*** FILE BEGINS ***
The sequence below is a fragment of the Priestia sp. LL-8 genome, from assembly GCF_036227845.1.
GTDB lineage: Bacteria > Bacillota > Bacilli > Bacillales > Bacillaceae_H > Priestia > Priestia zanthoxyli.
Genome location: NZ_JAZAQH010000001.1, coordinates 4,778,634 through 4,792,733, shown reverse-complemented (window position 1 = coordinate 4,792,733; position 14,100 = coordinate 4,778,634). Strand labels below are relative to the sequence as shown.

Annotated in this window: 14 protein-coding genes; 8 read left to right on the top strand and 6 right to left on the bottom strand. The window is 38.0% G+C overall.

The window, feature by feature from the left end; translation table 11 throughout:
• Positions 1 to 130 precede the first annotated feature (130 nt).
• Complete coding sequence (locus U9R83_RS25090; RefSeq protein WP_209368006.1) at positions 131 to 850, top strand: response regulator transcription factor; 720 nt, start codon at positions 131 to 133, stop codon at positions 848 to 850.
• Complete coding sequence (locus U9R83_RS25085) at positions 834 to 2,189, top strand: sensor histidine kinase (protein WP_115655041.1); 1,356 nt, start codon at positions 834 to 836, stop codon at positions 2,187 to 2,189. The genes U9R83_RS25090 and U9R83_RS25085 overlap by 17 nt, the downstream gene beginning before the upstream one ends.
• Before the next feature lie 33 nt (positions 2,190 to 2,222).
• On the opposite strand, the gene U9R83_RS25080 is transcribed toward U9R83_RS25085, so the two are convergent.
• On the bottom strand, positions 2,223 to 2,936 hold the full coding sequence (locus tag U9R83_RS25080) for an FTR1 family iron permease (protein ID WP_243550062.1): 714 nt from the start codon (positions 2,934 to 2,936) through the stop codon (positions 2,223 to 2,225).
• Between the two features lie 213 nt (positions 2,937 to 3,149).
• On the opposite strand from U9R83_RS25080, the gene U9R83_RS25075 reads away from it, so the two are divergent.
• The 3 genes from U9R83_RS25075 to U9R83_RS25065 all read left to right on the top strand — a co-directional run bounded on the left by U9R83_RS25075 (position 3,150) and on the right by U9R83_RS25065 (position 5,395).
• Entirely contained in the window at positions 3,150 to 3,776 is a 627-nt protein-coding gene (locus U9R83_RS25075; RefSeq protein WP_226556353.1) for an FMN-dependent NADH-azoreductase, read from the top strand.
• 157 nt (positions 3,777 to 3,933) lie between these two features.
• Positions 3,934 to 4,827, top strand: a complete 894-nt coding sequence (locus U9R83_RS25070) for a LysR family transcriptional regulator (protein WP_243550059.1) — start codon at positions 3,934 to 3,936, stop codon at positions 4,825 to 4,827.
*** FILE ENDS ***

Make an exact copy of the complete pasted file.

The sequence below is a fragment of the Priestia sp. LL-8 genome, from assembly GCF_036227845.1.
GTDB lineage: Bacteria > Bacillota > Bacilli > Bacillales > Bacillaceae_H > Priestia > Priestia zanthoxyli.
Genome location: NZ_JAZAQH010000001.1, coordinates 4,778,634 through 4,792,733, shown reverse-complemented (window position 1 = coordinate 4,792,733; position 14,100 = coordinate 4,778,634). Strand labels below are relative to the sequence as shown.

Annotated in this window: 14 protein-coding genes; 8 read left to right on the top strand and 6 right to left on the bottom strand. The window is 38.0% G+C overall.

The window, feature by feature from the left end; translation table 11 throughout:
• Positions 1 to 130 precede the first annotated feature (130 nt).
• Complete coding sequence (locus U9R83_RS25090; RefSeq protein WP_209368006.1) at positions 131 to 850, top strand: response regulator transcription factor; 720 nt, start codon at positions 131 to 133, stop codon at positions 848 to 850.
• Complete coding sequence (locus U9R83_RS25085) at positions 834 to 2,189, top strand: sensor histidine kinase (protein WP_115655041.1); 1,356 nt, start codon at positions 834 to 836, stop codon at positions 2,187 to 2,189. The genes U9R83_RS25090 and U9R83_RS25085 overlap by 17 nt, the downstream gene beginning before the upstream one ends.
• Before the next feature lie 33 nt (positions 2,190 to 2,222).
• On the opposite strand, the gene U9R83_RS25080 is transcribed toward U9R83_RS25085, so the two are convergent.
• On the bottom strand, positions 2,223 to 2,936 hold the full coding sequence (locus tag U9R83_RS25080) for an FTR1 family iron permease (protein ID WP_243550062.1): 714 nt from the start codon (positions 2,934 to 2,936) through the stop codon (positions 2,223 to 2,225).
• Between the two features lie 213 nt (positions 2,937 to 3,149).
• On the opposite strand from U9R83_RS25080, the gene U9R83_RS25075 reads away from it, so the two are divergent.
• The 3 genes from U9R83_RS25075 to U9R83_RS25065 all read left to right on the top strand — a co-directional run bounded on the left by U9R83_RS25075 (position 3,150) and on the right by U9R83_RS25065 (position 5,395).
• Entirely contained in the window at positions 3,150 to 3,776 is a 627-nt protein-coding gene (locus U9R83_RS25075; RefSeq protein WP_226556353.1) for an FMN-dependent NADH-azoreductase, read from the top strand.
• 157 nt (positions 3,777 to 3,933) lie between these two features.
• Positions 3,934 to 4,827, top strand: a complete 894-nt coding sequence (locus U9R83_RS25070) for a LysR family transcriptional regulator (protein WP_243550059.1) — start codon at positions 3,934 to 3,936, stop codon at positions 4,825 to 4,827.